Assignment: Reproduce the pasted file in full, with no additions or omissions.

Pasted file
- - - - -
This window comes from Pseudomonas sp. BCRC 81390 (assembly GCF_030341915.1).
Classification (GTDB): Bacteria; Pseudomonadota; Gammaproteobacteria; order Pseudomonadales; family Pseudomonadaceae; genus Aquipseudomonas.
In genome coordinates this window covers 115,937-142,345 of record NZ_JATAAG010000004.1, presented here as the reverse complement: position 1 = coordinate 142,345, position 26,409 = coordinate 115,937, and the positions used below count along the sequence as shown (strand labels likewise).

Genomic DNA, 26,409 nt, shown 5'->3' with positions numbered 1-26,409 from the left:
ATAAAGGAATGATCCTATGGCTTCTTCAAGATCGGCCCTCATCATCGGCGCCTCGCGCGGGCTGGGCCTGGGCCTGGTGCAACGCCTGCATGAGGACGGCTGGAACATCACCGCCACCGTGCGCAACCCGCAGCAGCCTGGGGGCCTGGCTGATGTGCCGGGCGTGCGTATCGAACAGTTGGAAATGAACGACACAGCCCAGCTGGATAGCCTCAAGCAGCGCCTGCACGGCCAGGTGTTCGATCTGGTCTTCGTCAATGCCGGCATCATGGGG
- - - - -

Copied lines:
This window comes from Pseudomonas sp. BCRC 81390 (assembly GCF_030341915.1).
Classification (GTDB): Bacteria; Pseudomonadota; Gammaproteobacteria; order Pseudomonadales; family Pseudomonadaceae; genus Aquipseudomonas.
In genome coordinates this window covers 115,937-142,345 of record NZ_JATAAG010000004.1, presented here as the reverse complement: position 1 = coordinate 142,345, position 26,409 = coordinate 115,937, and the positions used below count along the sequence as shown (strand labels likewise).

Genomic DNA, 26,409 nt, shown 5'->3' with positions numbered 1-26,409 from the left:
ATAAAGGAATGATCCTATGGCTTCTTCAAGATCGGCCCTCATCATCGGCGCCTCGCGCGGGCTGGGCCTGGGCCTGGTGCAACGCCTGCATGAGGACGGCTGGAACATCACCGCCACCGTGCGCAACCCGCAGCAGCCTGGGGGCCTGGCTGATGTGCCGGGCGTGCGTATCGAACAGTTGGAAATGAACGACACAGCCCAGCTGGATAGCCTCAAGCAGCGCCTGCACGGCCAGGTGTTCGATCTGGTCTTCGTCAATGCCGGCATCATGGGG